SES­SION Shenani­gans

The stu­dio gui­tarist’s guide to hap­pi­ness and per­sonal ful­fil­ment. W – WTF?

Guitar Techniques - - INTRO - For more info on Mitch go to: www.mitch­dal­ton.co.uk

Here’s a thing. You ded­i­cate your life to the im­pos­si­ble quest for mu­si­cal per­fec­tion. You put in the hours. You mem­o­rise scales and arpeg­gios. You ob­sess over gui­tar, amp, string gauges and plec­trum thick­ness. You sweat over a melt­ing metronome un­til you can give a pass­able im­per­son­ation of a cat with time, groove and feel.

And then. This hap­pens. You turn up to the TV date, the movie ses­sion, the con­cert. And you can’t play. Zilch. Your worst night­mare is made real. You and your Fender ap­pear to have met be­fore, but not re­cently. Those lit­tle black squig­gles on the page are clearly writ­ten in Ara­maic. The MD ex­hibits symp­toms of acute ap­pen­dici­tis when he hears your first at­tempt where the mu­sic states: ‘Solo – taste­ful over­drive with light cho­rus and de­lay’. Your fin­gers move. But some­one else is work­ing them. And that some­one doesn’t play gui­tar for a liv­ing. In short, WTF?

If I were to sug­gest that most of this is about ego­tism and lit­tle to do with mu­si­cal abil­ity, it’s likely you’ll raise an eye­brow and reprise vo­cally the sub­ject of this ar­ti­cle. But read on and re­serve judge­ment.

The day starts promis­ingly, even if it’s the wrong side of 7am. The cof­fee hasn’t run out and the milk isn’t off. Sadly, that is as good as it’s go­ing to get to­day. Two and a half hours later, your 45-minute trip into Lon­don is com­pleted. Your Zen-like state is di­min­ished fur­ther when your al­lo­cated park­ing space has been gifted to one of the singers. You at­tempt to find the last pay and dis­play space in south­ern Eng­land. Af­ter what seems like an eter­nity you scram­ble on­stage with 10 min­utes to set up. You have been pro­vided with so lit­tle space that even Hou­dini would be pushed for wrig­gle room. Us­ing a com­bi­na­tion of diplo­macy and barely con­cealed threats to turn round and go home, a messy com­pro­mise with the vi­ola sec­tion is reached. Four gui­tars, two amps, ped­als etc are shoe­horned into po­si­tion. But with­out a power sup­ply. Those over stretched chaps from sound have for­got­ten you. At the mo­ment that the MD’s ba­ton drops onto the first beat of bar one, elec­tric­ity cour­ses through and... Oh, Je­sus! Where is that aw­ful hum com­ing from? You sound about a quar­ter tone out of tune as a re­sult. That’ll be the earth loops, the RF off the mu­sic stand lights and the end­less runs of ca­bles. You can’t see the con­duc­tor through the raised pi­ano lid, you can’t hear a thing through the in-ear mon­i­tor and you can’t move for fear of wip­ing out the £50K fid­dle be­long­ing to the young lady sit­ting next to you. No need to make mat­ters worse. She hates you al­ready. Af­ter all, she’s a con­cert artiste and you are an over­paid oik mak­ing a racket.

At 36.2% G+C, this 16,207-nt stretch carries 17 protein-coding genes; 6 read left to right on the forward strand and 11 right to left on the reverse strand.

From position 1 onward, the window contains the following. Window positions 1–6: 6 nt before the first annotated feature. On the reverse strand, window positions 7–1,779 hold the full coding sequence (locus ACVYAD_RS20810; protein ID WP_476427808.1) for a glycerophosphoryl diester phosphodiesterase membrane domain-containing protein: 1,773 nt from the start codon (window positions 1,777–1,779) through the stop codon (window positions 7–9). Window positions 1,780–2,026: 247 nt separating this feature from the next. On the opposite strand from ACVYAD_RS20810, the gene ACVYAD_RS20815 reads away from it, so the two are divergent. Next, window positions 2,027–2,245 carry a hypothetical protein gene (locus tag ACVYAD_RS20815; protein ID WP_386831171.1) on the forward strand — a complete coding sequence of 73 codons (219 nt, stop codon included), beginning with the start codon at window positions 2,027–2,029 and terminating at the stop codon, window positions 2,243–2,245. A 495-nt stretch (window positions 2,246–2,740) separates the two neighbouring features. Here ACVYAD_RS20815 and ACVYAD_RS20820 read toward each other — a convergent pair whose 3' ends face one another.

What fol­lows does not come close to you ‘giv­ing of your best’. And why should it? You never stood a chance. Most of this has noth­ing to do with you. So. You do you what you can and drag your­self back home, ex­pung­ing the hor­ror of the day from your mind.

Next day you turn up on an­other date and play like a cross be­tween Pa­ganini and Pete Town­shend. You’re a ge­nius. And are told so by any num­ber of gush­ing ad­mir­ers. Only you aren’t, of course. Same strings, dif­fer­ent day. All else is ego­tism, one way or t’other. Ig­nore both states of mind and keep go­ing?

WTF? Or, ‘Where’s the food?’ in David Cameron-speak. Prob­a­bly.

you do what you can and drag your­self back home, ex­pung­ing the hor­rors of the day from your mind

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